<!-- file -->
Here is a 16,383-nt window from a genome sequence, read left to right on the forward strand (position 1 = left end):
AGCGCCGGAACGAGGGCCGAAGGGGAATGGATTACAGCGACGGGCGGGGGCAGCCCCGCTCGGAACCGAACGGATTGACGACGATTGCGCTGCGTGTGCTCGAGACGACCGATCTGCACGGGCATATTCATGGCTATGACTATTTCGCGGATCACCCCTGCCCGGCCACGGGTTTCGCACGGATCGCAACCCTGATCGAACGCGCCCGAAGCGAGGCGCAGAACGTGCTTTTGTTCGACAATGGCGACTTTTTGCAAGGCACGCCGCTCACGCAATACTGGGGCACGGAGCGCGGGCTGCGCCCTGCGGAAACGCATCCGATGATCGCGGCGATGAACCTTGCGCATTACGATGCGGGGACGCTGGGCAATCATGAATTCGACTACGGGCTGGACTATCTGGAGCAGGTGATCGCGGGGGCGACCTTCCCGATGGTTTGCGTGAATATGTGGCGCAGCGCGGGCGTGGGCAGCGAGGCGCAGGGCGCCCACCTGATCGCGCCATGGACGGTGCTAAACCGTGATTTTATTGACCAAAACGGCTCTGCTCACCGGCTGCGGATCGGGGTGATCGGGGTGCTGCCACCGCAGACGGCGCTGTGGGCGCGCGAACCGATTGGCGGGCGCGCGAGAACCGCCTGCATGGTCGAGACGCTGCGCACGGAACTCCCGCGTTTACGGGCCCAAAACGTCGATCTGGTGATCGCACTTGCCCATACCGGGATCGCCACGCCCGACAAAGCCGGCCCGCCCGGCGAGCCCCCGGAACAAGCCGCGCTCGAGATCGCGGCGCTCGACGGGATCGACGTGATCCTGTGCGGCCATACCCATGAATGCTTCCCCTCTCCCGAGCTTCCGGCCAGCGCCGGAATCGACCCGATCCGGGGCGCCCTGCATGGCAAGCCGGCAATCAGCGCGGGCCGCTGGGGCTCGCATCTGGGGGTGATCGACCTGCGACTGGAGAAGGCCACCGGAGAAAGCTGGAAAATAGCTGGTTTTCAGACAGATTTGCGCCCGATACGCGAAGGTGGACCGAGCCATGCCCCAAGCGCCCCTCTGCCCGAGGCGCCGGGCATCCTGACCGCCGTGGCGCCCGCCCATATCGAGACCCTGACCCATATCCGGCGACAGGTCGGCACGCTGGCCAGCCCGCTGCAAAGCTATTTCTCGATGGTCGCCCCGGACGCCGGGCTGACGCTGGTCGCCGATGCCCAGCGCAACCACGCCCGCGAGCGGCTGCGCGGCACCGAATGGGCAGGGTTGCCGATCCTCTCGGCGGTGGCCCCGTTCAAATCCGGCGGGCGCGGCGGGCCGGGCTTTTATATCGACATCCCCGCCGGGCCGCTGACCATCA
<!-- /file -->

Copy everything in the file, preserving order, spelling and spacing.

Here is a 16,383-nt window from a genome sequence, read left to right on the forward strand (position 1 = left end):
AGCGCCGGAACGAGGGCCGAAGGGGAATGGATTACAGCGACGGGCGGGGGCAGCCCCGCTCGGAACCGAACGGATTGACGACGATTGCGCTGCGTGTGCTCGAGACGACCGATCTGCACGGGCATATTCATGGCTATGACTATTTCGCGGATCACCCCTGCCCGGCCACGGGTTTCGCACGGATCGCAACCCTGATCGAACGCGCCCGAAGCGAGGCGCAGAACGTGCTTTTGTTCGACAATGGCGACTTTTTGCAAGGCACGCCGCTCACGCAATACTGGGGCACGGAGCGCGGGCTGCGCCCTGCGGAAACGCATCCGATGATCGCGGCGATGAACCTTGCGCATTACGATGCGGGGACGCTGGGCAATCATGAATTCGACTACGGGCTGGACTATCTGGAGCAGGTGATCGCGGGGGCGACCTTCCCGATGGTTTGCGTGAATATGTGGCGCAGCGCGGGCGTGGGCAGCGAGGCGCAGGGCGCCCACCTGATCGCGCCATGGACGGTGCTAAACCGTGATTTTATTGACCAAAACGGCTCTGCTCACCGGCTGCGGATCGGGGTGATCGGGGTGCTGCCACCGCAGACGGCGCTGTGGGCGCGCGAACCGATTGGCGGGCGCGCGAGAACCGCCTGCATGGTCGAGACGCTGCGCACGGAACTCCCGCGTTTACGGGCCCAAAACGTCGATCTGGTGATCGCACTTGCCCATACCGGGATCGCCACGCCCGACAAAGCCGGCCCGCCCGGCGAGCCCCCGGAACAAGCCGCGCTCGAGATCGCGGCGCTCGACGGGATCGACGTGATCCTGTGCGGCCATACCCATGAATGCTTCCCCTCTCCCGAGCTTCCGGCCAGCGCCGGAATCGACCCGATCCGGGGCGCCCTGCATGGCAAGCCGGCAATCAGCGCGGGCCGCTGGGGCTCGCATCTGGGGGTGATCGACCTGCGACTGGAGAAGGCCACCGGAGAAAGCTGGAAAATAGCTGGTTTTCAGACAGATTTGCGCCCGATACGCGAAGGTGGACCGAGCCATGCCCCAAGCGCCCCTCTGCCCGAGGCGCCGGGCATCCTGACCGCCGTGGCGCCCGCCCATATCGAGACCCTGACCCATATCCGGCGACAGGTCGGCACGCTGGCCAGCCCGCTGCAAAGCTATTTCTCGATGGTCGCCCCGGACGCCGGGCTGACGCTGGTCGCCGATGCCCAGCGCAACCACGCCCGCGAGCGGCTGCGCGGCACCGAATGGGCAGGGTTGCCGATCCTCTCGGCGGTGGCCCCGTTCAAATCCGGCGGGCGCGGCGGGCCGGGCTTTTATATCGACATCCCCGCCGGGCCGCTGACCATCA